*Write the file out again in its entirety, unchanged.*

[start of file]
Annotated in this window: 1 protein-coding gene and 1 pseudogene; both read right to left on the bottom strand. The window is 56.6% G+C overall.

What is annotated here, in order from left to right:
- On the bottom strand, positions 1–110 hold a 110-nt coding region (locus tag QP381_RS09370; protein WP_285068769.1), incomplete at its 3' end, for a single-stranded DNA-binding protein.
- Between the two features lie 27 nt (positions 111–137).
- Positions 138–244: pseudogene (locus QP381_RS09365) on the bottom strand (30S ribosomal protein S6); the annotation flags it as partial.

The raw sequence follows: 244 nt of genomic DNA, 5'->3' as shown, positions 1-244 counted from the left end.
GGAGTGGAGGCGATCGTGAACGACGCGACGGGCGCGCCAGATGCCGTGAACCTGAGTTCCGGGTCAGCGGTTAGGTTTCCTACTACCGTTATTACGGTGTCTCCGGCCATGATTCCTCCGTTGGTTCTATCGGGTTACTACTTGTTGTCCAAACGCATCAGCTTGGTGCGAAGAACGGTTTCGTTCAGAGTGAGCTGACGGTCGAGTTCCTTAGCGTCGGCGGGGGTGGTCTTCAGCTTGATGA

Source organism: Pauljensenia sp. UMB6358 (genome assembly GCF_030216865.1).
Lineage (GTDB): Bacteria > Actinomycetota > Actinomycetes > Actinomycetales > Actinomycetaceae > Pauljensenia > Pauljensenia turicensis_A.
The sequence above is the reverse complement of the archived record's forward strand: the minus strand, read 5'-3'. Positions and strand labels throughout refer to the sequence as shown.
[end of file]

Annotated in this window: 1 protein-coding gene and 1 pseudogene; both read right to left on the bottom strand. The window is 56.6% G+C overall.

What is annotated here, in order from left to right:
- On the bottom strand, positions 1–110 hold a 110-nt coding region (locus tag QP381_RS09370; protein WP_285068769.1), incomplete at its 3' end, for a single-stranded DNA-binding protein.
- Between the two features lie 27 nt (positions 111–137).
- Positions 138–244: pseudogene (locus QP381_RS09365) on the bottom strand (30S ribosomal protein S6); the annotation flags it as partial.

The raw sequence follows: 244 nt of genomic DNA, 5'->3' as shown, positions 1-244 counted from the left end.
GGAGTGGAGGCGATCGTGAACGACGCGACGGGCGCGCCAGATGCCGTGAACCTGAGTTCCGGGTCAGCGGTTAGGTTTCCTACTACCGTTATTACGGTGTCTCCGGCCATGATTCCTCCGTTGGTTCTATCGGGTTACTACTTGTTGTCCAAACGCATCAGCTTGGTGCGAAGAACGGTTTCGTTCAGAGTGAGCTGACGGTCGAGTTCCTTAGCGTCGGCGGGGGTGGTCTTCAGCTTGATGA

Source organism: Pauljensenia sp. UMB6358 (genome assembly GCF_030216865.1).
Lineage (GTDB): Bacteria > Actinomycetota > Actinomycetes > Actinomycetales > Actinomycetaceae > Pauljensenia > Pauljensenia turicensis_A.
The sequence above is the reverse complement of the archived record's forward strand: the minus strand, read 5'-3'. Positions and strand labels throughout refer to the sequence as shown.